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Journals 2006/2007

Tamara Browning
Tenafly Middle School, Tenafly, New Jersey

"Late Summer Ecosystem Monitoring Survey/EPA National Coastal Assessment Survey"
NOAA Fisheries Research Vessel, ALBATROSS IV
August 14 - September 1, 2006
Journal Index:
August 14 - 15 - 16 - 17 - 18 - 19 - 20
           21 - 22 - 23 - 24 - 25 - 26
           27 - 28 - 29 - 30

Additional Resources

August 16, 2006
Exploring the ship

When I woke up and peered through my cabin porthole I could see that the rainy overcast weather of yesterday had been replaced by clear, sunny skies. What's more the heaving, rolling swells have dissipated and we were traveling over much calmer water. Hooray! Both the scientists and most of the crew work twelve hour shifts, and my duty shift was not due to start until noon. Out on deck the science team from the previous shift (midnight to noon) was finishing up. It would take several hours of steaming until the ship reached the next sampling site later that afternoon, so I had free time to explore the ship.

Down on the lowest level were the engine room and the winch room. The winch room contained huge rolls of metal cable, two of which were used to control the fishing nets. The nets would not be used this time though, as our mission did not involve surveying fish populations. Another cable was connected to the large crane or boom on the rear deck that we would be using to operate the plankton trawl nets. It was operated from the winch control booth above the deck. Whenever machinery was operated on deck everyone had to wear a hard hat, steel-toed boots and a life vest. It was also advisable to wear waterproof jackets and pants (foul weather gear) if you wished to remain dry.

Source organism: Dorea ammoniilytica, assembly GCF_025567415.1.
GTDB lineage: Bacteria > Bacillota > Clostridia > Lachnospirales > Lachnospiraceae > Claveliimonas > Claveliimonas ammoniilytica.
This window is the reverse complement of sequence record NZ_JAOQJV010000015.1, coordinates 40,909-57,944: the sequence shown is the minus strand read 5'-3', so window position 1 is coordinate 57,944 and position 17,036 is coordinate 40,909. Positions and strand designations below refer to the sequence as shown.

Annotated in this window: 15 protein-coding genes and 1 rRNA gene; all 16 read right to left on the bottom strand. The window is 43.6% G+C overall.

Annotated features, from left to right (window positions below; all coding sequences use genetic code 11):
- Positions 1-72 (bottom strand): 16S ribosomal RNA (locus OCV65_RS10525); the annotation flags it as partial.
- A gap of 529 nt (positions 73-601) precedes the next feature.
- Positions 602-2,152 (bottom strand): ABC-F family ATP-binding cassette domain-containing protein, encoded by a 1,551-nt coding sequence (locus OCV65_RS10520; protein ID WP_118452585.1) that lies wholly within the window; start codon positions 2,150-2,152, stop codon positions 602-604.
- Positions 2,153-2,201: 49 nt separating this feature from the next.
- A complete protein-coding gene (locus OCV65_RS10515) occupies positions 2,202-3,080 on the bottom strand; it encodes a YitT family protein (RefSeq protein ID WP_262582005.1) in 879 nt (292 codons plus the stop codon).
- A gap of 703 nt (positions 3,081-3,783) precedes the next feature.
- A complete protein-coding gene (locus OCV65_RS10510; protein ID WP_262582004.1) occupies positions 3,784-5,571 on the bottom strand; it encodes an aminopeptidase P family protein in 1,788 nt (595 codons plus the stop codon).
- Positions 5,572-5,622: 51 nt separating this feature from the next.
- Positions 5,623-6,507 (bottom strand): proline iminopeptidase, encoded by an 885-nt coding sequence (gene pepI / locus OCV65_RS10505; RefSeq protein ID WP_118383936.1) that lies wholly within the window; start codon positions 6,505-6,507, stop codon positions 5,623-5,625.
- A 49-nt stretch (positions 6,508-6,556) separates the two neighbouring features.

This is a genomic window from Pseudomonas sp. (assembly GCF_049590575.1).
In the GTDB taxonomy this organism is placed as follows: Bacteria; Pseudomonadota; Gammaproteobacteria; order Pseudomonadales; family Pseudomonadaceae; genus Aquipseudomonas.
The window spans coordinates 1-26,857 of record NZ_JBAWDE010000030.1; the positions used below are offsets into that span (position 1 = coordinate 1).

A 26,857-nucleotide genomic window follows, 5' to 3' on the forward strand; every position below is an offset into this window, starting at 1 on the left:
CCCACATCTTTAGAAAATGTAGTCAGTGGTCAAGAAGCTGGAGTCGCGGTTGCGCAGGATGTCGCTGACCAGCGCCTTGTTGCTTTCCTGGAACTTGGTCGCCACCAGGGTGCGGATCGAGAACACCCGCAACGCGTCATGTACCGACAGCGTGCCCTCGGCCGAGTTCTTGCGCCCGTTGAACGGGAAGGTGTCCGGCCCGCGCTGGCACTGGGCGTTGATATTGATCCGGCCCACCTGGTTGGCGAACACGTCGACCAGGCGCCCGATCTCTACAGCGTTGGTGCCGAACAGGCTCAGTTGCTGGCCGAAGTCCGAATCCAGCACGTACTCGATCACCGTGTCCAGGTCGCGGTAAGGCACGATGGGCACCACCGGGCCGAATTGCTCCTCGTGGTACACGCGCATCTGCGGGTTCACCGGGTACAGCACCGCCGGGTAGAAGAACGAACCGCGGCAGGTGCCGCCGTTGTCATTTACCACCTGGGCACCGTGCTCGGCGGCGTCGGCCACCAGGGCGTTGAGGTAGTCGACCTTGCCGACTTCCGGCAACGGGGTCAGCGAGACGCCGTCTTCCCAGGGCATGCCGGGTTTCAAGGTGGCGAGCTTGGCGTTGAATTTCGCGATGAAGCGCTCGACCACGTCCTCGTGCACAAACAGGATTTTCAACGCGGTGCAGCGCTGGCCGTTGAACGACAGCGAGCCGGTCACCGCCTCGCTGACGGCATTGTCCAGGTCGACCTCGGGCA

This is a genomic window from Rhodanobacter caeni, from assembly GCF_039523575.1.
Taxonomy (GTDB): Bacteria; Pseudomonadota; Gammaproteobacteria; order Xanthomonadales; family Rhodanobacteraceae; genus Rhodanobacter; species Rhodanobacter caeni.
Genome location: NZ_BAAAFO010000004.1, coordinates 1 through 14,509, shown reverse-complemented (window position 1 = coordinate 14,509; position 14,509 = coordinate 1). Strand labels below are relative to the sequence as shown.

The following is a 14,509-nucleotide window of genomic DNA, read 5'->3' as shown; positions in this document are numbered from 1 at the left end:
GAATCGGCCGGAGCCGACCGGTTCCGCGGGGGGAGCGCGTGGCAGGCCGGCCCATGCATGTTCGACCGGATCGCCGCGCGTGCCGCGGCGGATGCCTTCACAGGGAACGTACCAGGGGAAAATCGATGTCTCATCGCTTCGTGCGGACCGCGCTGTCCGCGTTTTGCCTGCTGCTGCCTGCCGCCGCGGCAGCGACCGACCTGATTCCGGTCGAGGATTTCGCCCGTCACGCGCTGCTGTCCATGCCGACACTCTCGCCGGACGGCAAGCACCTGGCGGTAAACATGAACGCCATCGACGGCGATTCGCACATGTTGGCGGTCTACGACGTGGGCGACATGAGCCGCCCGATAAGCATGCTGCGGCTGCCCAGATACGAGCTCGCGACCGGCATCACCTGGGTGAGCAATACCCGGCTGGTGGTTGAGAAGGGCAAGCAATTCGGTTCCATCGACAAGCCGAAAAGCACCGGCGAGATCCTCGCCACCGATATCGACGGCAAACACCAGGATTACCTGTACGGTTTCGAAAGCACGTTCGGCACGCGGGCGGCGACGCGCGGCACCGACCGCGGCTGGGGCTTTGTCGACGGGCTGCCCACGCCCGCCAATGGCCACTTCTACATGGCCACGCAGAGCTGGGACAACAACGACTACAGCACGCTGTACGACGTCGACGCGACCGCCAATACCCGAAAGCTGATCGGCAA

A view over the rear deck showing the boom that was used to maneuver equipment into the water   Tony Viera, a crew member, operating the boom from the control room above the rear deck

On the next level up from the winch room were six staterooms (sleeping cabins). All the scientists and several of the ship's officers had their berths down at this level and most people shared a cabin with one or two others. One flight of stairs up from the cabins was the main deck of the ship. On this level were the galley (kitchen), crew's lounge/dining room and officers/scientists dining room. Towards the rear of this main floor was the suite of four science labs, where I would be working most of the time.

Getting settled in to my sleeping cabin or stateroom

Above the main floor were the officers' and scientists' lounge, the communication and computer rooms and several more staterooms belonging to the officers and crew members. Right at the top of the ship was the bridge or control room and the captain's quarters. Outside there were several decks - rear deck, two decks at the front or bow of the ship and the hurricane deck positioned up high in the middle of the ship.